National Center for Earth Surface Dynamics

Minneapolis, MN, United States

National Center for Earth Surface Dynamics

Minneapolis, MN, United States
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Willenbring J.K.,University of Pennsylvania | Willenbring J.K.,National Center for Earth Surface Dynamics | Codilean A.T.,German Research Center for Geosciences | McElroy B.,University of Wyoming
Geology | Year: 2013

We use a new compilation of global denudation estimates from cosmogenic nuclides to calculate the apportionment and the sum of all sediment produced on Earth by extrapolation of a statistically significant correlation between denudation rates and basin slopes to watersheds without denudation rate data. This robust relationship can explain approximately half of the variance in denudation from quartz-bearing topography drained by rivers using only mean slopes as the predictive tool and matches a similar fit for large river basins. At slopes >200 m/ km, topography controls denudation rates. Controls on denudation in landscapes where average slopes are <~200 m/km are unclear, but sediment production rates in these areas average ~45 mm/k.y., 75% of the denudation rates being >10 mm/k.y. We use global topographic data to show that the vast majority of the Earth's surface consists of these gently sloping surfaces with modest, but positive, gross denudation rates, and that these areas contribute the most sediment to the oceans. Because of the links between silicate weathering rates and denudation rates, the predominance of low sloping areas on the Earth's surface compared to areas of steep mountainous topography implies that mountain uplift contributes little to drawdown of CO2 at cosmogenic nuclide time scales of 103-106 yr. The poorly understood environmental controls that set the pace of denudation for the largest portion of Earth's surface hold the key to understanding the feedbacks between erosion and climate. © 2013 Geological Society of America.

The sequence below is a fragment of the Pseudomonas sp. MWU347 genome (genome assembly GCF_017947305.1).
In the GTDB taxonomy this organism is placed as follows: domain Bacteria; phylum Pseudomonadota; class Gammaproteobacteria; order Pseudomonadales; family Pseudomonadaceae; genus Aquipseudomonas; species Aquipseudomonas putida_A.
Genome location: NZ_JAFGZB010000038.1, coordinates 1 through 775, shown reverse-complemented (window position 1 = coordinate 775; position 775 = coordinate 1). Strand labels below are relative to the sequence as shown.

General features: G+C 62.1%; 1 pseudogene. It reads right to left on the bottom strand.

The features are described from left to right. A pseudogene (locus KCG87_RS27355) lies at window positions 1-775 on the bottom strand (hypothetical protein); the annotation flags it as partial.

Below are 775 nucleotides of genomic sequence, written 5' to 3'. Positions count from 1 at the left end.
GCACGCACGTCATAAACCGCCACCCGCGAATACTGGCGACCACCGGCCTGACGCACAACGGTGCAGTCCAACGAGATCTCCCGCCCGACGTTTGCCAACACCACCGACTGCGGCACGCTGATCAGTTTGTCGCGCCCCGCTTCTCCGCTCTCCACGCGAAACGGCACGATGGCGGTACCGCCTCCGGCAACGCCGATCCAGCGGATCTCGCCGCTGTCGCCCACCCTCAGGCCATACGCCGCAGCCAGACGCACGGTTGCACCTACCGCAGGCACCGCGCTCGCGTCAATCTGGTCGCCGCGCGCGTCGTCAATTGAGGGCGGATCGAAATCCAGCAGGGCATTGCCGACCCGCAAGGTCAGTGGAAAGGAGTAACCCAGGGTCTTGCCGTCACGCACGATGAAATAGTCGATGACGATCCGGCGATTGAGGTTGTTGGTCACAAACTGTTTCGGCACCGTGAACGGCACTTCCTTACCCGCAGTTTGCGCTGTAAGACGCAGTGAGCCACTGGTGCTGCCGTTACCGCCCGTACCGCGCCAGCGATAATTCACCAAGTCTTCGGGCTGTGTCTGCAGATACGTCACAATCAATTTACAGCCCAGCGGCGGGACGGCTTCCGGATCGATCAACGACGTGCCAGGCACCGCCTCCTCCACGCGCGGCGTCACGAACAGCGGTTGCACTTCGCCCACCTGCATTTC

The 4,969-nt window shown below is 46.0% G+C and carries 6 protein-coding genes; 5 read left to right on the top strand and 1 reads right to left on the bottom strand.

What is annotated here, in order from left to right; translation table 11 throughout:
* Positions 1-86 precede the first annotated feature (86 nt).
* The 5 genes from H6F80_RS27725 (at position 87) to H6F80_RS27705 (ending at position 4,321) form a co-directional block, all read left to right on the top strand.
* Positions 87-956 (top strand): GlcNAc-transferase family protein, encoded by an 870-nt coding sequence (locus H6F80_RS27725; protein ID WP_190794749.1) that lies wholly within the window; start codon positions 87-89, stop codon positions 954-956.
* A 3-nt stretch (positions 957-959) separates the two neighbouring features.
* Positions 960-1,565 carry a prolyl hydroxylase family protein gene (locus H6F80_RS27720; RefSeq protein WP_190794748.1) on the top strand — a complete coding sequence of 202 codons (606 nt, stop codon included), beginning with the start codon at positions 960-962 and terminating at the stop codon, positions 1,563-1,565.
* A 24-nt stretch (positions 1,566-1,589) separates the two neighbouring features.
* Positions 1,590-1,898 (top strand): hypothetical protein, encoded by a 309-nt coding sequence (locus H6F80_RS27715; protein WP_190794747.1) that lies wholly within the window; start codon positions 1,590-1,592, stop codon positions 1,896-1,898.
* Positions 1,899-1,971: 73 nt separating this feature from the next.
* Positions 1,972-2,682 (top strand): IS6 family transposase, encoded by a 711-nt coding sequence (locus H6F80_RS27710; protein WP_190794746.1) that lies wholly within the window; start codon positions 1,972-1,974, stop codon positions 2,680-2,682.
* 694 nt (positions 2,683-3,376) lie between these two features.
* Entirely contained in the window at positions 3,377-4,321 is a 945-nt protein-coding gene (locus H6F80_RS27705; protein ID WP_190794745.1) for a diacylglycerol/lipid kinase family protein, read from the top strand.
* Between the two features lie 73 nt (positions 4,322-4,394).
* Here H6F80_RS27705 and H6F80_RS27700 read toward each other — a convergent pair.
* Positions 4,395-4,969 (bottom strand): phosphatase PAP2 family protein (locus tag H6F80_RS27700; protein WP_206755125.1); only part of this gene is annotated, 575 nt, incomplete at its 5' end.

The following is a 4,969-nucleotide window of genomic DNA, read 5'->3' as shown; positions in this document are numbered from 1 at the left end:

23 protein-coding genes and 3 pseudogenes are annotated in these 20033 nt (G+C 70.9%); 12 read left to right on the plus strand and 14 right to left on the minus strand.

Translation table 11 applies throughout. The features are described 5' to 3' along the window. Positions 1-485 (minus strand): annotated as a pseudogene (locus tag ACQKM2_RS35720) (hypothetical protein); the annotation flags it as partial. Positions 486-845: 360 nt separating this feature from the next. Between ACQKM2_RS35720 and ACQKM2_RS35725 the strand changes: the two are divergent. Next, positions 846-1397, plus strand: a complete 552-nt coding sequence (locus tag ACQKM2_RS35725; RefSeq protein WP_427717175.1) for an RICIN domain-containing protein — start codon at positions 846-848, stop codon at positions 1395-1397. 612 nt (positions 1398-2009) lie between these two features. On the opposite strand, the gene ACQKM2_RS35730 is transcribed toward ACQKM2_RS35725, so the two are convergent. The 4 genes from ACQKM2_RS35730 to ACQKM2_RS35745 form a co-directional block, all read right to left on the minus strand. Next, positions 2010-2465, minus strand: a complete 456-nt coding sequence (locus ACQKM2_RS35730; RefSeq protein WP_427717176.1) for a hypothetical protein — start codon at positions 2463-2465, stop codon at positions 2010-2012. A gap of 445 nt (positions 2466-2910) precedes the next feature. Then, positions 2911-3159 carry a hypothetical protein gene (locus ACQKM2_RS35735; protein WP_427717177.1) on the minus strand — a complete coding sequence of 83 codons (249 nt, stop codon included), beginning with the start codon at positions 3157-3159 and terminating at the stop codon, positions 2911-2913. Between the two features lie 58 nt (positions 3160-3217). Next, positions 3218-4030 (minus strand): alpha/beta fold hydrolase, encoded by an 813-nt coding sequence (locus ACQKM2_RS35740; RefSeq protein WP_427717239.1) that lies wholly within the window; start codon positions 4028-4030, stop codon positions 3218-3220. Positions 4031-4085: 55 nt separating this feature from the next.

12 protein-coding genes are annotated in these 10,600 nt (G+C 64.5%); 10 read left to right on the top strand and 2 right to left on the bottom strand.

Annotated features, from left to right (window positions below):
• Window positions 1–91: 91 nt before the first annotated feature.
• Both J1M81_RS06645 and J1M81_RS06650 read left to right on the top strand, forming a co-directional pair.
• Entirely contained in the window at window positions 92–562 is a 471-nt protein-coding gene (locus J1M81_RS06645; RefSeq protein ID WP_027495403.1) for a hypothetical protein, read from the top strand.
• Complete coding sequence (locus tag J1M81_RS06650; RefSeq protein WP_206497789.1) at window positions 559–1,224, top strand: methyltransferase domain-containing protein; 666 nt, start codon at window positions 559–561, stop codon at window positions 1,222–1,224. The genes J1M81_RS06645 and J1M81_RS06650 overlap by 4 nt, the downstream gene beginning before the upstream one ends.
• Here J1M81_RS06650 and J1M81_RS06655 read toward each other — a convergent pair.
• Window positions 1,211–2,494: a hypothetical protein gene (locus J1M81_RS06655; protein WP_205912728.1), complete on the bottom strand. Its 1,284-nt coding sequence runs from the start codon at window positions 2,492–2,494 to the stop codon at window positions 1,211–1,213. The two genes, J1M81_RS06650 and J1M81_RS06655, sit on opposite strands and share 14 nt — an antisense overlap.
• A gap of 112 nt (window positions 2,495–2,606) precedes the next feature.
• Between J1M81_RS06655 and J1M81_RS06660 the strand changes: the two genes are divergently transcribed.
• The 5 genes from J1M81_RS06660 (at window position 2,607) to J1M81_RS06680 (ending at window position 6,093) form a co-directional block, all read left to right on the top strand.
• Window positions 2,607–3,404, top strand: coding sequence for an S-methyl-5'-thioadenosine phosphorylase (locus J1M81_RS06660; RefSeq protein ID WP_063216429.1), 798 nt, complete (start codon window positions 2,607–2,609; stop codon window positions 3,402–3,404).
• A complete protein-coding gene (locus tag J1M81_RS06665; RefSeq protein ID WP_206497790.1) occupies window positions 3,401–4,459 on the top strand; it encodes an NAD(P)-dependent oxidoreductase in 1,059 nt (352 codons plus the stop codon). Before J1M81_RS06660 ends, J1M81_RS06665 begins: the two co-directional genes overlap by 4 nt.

Zakeri A.,Geotechnical Engineering Group | Zakeri A.,International Center for Geohazards | Si G.,University of Oslo | Marr J.D.G.,National Center for Earth Surface Dynamics | And 2 more authors.
Submarine Mass Movements and Their Consequences - 4th International Symposium | Year: 2010